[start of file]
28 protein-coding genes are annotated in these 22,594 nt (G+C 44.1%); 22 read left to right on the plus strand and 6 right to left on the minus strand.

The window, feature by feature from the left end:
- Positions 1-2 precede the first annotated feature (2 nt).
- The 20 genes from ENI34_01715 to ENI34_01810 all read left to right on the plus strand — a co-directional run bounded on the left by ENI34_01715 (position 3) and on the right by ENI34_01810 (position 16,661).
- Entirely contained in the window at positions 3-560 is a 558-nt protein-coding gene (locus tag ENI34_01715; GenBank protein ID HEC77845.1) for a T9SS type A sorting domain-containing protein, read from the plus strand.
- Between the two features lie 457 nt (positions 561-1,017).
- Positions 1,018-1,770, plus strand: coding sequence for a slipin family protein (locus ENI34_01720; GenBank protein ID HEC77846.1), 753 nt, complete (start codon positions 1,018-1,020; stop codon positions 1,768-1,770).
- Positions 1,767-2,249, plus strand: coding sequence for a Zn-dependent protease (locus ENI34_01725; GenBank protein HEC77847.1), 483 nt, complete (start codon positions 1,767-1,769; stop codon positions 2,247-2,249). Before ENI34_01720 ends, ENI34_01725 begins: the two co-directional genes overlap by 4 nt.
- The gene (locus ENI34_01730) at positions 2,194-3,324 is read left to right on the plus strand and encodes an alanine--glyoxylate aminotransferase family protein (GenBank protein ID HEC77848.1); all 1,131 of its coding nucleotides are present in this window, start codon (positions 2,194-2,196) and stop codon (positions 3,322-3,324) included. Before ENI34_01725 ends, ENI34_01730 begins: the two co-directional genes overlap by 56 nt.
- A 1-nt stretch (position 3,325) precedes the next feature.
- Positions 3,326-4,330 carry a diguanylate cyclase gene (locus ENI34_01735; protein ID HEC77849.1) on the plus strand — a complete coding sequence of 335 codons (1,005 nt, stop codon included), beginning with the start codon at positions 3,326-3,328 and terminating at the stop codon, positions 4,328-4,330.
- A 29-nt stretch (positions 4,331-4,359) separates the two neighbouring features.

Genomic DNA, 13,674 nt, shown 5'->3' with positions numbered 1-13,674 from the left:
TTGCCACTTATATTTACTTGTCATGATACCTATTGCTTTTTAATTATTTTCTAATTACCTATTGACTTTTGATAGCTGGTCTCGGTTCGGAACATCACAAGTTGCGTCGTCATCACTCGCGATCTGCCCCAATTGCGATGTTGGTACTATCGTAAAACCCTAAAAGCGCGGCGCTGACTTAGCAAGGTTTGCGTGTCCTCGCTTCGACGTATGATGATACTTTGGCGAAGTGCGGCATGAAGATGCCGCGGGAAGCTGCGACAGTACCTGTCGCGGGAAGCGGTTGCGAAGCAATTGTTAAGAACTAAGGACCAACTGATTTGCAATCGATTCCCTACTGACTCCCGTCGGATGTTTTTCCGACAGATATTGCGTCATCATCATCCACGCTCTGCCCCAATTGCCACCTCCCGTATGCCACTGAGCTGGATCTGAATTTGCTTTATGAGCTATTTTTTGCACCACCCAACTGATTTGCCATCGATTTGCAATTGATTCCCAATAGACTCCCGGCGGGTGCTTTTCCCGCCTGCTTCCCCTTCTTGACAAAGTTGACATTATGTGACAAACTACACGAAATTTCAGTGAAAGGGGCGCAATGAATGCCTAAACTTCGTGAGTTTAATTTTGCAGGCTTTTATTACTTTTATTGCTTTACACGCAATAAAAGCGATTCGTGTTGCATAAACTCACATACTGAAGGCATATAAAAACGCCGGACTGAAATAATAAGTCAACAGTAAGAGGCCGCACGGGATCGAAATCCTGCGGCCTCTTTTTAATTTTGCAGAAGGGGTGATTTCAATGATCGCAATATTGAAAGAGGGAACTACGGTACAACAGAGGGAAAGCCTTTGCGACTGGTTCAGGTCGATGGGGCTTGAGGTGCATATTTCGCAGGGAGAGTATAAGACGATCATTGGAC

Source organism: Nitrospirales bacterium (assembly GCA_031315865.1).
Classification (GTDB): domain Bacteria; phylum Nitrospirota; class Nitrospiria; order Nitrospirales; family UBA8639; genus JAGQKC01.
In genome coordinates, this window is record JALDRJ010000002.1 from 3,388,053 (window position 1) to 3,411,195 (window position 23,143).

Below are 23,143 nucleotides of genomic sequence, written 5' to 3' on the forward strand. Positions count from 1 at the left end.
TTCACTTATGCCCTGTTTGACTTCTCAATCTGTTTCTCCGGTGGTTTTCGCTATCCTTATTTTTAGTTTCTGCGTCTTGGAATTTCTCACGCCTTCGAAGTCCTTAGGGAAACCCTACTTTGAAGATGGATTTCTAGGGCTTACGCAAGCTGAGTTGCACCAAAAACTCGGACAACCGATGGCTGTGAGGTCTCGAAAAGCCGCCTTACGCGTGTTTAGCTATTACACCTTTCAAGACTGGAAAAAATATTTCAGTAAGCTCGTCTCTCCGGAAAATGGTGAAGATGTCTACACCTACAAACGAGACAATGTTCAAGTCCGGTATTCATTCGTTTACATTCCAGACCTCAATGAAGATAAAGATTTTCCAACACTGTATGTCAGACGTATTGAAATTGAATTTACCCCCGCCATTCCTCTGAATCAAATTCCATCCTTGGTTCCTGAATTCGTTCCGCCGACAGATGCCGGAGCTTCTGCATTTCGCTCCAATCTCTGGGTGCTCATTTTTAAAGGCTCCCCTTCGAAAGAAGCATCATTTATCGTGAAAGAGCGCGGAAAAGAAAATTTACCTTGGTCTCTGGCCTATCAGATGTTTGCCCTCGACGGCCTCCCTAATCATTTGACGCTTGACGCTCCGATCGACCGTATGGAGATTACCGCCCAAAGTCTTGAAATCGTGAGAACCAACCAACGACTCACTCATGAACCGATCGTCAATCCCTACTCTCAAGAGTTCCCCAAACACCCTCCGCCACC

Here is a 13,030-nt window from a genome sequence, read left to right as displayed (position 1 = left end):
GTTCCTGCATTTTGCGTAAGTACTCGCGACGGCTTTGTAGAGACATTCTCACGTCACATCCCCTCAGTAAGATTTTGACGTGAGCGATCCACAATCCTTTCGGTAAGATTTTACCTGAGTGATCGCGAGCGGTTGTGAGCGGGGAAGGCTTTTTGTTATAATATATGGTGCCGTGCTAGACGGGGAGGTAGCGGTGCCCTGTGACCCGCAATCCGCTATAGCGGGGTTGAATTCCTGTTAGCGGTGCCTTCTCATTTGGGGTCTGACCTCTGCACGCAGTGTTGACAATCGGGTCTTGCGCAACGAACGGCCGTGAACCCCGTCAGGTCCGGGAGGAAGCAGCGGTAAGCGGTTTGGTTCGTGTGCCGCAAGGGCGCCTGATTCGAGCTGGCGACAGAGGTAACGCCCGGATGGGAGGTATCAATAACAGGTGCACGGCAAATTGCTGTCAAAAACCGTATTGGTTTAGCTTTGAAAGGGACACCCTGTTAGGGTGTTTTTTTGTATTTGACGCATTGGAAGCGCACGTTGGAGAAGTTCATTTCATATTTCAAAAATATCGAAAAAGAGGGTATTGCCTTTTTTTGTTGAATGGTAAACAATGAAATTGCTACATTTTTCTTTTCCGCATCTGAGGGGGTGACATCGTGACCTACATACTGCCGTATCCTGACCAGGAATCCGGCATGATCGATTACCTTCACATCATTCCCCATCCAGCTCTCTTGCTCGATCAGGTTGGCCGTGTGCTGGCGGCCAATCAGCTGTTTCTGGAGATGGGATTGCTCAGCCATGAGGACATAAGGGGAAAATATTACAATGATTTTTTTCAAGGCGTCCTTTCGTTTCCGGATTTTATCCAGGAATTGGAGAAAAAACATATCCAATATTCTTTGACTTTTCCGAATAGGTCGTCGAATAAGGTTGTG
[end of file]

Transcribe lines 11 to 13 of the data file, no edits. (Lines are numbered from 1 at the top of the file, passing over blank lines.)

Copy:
- Positions 3,326-4,330 carry a diguanylate cyclase gene (locus ENI34_01735; protein ID HEC77849.1) on the plus strand — a complete coding sequence of 335 codons (1,005 nt, stop codon included), beginning with the start codon at positions 3,326-3,328 and terminating at the stop codon, positions 4,328-4,330.
- A 29-nt stretch (positions 4,331-4,359) separates the two neighbouring features.

Genomic DNA, 13,674 nt, shown 5'->3' with positions numbered 1-13,674 from the left: